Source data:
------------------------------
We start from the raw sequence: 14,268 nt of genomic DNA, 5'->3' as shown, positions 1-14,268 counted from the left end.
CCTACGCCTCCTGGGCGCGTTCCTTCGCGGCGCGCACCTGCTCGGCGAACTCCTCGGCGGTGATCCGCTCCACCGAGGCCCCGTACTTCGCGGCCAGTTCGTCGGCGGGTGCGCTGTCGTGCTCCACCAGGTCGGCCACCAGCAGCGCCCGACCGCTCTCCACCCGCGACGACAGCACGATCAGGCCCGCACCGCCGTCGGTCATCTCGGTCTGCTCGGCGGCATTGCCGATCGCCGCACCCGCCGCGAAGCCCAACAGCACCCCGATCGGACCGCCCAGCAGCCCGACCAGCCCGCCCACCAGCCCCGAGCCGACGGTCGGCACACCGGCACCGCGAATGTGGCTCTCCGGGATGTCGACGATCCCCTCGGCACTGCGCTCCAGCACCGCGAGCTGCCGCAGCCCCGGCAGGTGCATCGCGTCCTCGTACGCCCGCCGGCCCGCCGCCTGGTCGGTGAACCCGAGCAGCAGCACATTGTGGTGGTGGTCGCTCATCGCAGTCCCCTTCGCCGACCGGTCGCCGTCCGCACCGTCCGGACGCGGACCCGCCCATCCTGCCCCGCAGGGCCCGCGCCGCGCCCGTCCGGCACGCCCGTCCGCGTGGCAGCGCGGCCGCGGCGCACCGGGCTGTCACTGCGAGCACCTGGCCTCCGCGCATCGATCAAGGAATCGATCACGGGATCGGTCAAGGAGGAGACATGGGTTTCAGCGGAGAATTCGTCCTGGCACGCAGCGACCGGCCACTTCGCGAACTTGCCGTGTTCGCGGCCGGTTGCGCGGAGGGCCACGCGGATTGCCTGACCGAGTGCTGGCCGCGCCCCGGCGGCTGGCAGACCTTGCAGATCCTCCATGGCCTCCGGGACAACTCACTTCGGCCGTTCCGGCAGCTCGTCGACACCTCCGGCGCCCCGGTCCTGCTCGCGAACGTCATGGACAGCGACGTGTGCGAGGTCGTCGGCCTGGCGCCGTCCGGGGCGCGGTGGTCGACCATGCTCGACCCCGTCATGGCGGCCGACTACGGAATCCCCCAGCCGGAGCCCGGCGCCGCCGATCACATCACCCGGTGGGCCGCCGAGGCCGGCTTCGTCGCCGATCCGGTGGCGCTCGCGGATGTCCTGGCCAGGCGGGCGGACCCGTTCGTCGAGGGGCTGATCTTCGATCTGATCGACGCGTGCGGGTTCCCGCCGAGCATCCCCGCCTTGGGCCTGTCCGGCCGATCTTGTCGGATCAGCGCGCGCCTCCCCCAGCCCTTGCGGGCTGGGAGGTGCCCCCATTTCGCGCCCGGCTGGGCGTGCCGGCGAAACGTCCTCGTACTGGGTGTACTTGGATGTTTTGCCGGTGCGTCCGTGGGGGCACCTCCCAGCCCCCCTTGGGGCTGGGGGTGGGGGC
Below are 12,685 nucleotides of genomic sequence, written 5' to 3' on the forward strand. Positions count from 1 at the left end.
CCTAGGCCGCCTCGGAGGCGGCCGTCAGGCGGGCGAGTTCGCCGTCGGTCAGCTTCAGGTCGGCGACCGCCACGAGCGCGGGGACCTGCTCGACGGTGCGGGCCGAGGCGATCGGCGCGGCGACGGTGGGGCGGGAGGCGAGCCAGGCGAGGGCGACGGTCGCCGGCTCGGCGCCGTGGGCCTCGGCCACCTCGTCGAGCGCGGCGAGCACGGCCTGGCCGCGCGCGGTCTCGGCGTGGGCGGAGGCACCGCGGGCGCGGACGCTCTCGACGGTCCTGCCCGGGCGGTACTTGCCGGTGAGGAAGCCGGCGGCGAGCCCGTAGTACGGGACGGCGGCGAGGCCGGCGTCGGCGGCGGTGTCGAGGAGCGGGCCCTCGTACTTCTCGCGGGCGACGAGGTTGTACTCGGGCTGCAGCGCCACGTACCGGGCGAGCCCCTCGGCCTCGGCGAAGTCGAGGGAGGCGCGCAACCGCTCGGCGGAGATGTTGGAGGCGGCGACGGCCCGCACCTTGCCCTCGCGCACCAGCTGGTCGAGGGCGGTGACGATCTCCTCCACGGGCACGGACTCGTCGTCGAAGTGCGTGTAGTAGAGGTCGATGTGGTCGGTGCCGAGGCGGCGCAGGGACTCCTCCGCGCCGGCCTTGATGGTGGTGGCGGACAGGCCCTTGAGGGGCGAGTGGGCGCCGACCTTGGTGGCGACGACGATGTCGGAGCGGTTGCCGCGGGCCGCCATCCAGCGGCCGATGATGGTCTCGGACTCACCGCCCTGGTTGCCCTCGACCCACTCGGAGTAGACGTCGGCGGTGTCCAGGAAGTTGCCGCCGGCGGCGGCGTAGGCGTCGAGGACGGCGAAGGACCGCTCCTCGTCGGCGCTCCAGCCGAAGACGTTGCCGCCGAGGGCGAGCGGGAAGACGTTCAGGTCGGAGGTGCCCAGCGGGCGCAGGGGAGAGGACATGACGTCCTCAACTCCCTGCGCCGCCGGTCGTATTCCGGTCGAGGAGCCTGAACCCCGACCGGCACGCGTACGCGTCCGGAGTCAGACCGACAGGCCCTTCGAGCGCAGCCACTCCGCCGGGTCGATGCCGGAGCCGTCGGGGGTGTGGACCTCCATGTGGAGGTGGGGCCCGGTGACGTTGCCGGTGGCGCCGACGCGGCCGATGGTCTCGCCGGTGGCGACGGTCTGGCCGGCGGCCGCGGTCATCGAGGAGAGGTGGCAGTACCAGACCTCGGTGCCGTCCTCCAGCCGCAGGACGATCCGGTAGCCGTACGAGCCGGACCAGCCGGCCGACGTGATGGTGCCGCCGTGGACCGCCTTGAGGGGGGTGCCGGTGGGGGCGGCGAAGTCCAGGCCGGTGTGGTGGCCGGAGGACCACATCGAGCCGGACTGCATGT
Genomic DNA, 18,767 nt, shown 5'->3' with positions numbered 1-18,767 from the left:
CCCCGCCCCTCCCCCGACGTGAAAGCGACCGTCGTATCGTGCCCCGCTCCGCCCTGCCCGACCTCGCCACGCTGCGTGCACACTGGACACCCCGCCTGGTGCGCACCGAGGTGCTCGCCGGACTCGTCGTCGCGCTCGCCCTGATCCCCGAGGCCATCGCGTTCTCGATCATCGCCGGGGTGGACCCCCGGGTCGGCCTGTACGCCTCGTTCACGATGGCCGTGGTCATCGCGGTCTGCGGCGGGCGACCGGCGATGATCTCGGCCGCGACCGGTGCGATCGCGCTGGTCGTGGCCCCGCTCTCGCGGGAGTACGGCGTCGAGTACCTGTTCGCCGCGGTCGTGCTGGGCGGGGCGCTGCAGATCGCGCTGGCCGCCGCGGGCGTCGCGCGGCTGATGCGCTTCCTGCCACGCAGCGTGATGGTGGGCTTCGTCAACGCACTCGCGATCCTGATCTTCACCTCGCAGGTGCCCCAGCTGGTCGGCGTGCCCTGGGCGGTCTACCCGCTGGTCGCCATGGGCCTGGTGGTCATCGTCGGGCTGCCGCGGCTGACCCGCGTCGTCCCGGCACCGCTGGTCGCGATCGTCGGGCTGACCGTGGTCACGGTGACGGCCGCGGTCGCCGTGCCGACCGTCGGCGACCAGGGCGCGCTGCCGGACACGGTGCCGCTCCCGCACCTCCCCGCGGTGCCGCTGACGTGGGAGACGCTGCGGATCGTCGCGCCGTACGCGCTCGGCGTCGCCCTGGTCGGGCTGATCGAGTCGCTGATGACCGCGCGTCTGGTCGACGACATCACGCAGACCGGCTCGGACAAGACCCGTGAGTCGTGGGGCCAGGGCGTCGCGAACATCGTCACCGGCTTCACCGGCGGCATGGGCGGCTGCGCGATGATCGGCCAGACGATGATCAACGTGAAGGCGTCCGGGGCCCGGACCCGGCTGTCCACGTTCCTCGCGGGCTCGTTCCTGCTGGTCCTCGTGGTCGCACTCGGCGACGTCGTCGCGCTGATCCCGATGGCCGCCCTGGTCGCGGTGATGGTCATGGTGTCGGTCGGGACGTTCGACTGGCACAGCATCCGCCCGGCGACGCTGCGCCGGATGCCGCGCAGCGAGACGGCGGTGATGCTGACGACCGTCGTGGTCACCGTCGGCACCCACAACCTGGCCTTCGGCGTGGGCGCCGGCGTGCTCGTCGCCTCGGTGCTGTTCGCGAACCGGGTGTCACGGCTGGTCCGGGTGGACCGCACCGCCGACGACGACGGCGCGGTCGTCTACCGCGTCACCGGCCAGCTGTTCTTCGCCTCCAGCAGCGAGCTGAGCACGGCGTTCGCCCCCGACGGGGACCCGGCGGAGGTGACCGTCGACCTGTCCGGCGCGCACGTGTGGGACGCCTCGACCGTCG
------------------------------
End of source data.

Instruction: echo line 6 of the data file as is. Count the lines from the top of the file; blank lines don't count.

CCCCGCCCCTCCCCCGACGTGAAAGCGACCGTCGTATCGTGCCCCGCTCCGCCCTGCCCGACCTCGCCACGCTGCGTGCACACTGGACACCCCGCCTGGTGCGCACCGAGGTGCTCGCCGGACTCGTCGTCGCGCTCGCCCTGATCCCCGAGGCCATCGCGTTCTCGATCATCGCCGGGGTGGACCCCCGGGTCGGCCTGTACGCCTCGTTCACGATGGCCGTGGTCATCGCGGTCTGCGGCGGGCGACCGGCGATGATCTCGGCCGCGACCGGTGCGATCGCGCTGGTCGTGGCCCCGCTCTCGCGGGAGTACGGCGTCGAGTACCTGTTCGCCGCGGTCGTGCTGGGCGGGGCGCTGCAGATCGCGCTGGCCGCCGCGGGCGTCGCGCGGCTGATGCGCTTCCTGCCACGCAGCGTGATGGTGGGCTTCGTCAACGCACTCGCGATCCTGATCTTCACCTCGCAGGTGCCCCAGCTGGTCGGCGTGCCCTGGGCGGTCTACCCGCTGGTCGCCATGGGCCTGGTGGTCATCGTCGGGCTGCCGCGGCTGACCCGCGTCGTCCCGGCACCGCTGGTCGCGATCGTCGGGCTGACCGTGGTCACGGTGACGGCCGCGGTCGCCGTGCCGACCGTCGGCGACCAGGGCGCGCTGCCGGACACGGTGCCGCTCCCGCACCTCCCCGCGGTGCCGCTGACGTGGGAGACGCTGCGGATCGTCGCGCCGTACGCGCTCGGCGTCGCCCTGGTCGGGCTGATCGAGTCGCTGATGACCGCGCGTCTGGTCGACGACATCACGCAGACCGGCTCGGACAAGACCCGTGAGTCGTGGGGCCAGGGCGTCGCGAACATCGTCACCGGCTTCACCGGCGGCATGGGCGGCTGCGCGATGATCGGCCAGACGATGATCAACGTGAAGGCGTCCGGGGCCCGGACCCGGCTGTCCACGTTCCTCGCGGGCTCGTTCCTGCTGGTCCTCGTGGTCGCACTCGGCGACGTCGTCGCGCTGATCCCGATGGCCGCCCTGGTCGCGGTGATGGTCATGGTGTCGGTCGGGACGTTCGACTGGCACAGCATCCGCCCGGCGACGCTGCGCCGGATGCCGCGCAGCGAGACGGCGGTGATGCTGACGACCGTCGTGGTCACCGTCGGCACCCACAACCTGGCCTTCGGCGTGGGCGCCGGCGTGCTCGTCGCCTCGGTGCTGTTCGCGAACCGGGTGTCACGGCTGGTCCGGGTGGACCGCACCGCCGACGACGACGGCGCGGTCGTCTACCGCGTCACCGGCCAGCTGTTCTTCGCCTCCAGCAGCGAGCTGAGCACGGCGTTCGCCCCCGACGGGGACCCGGCGGAGGTGACCGTCGACCTGTCCGGCGCGCACGTGTGGGACGCCTCGACCGTCG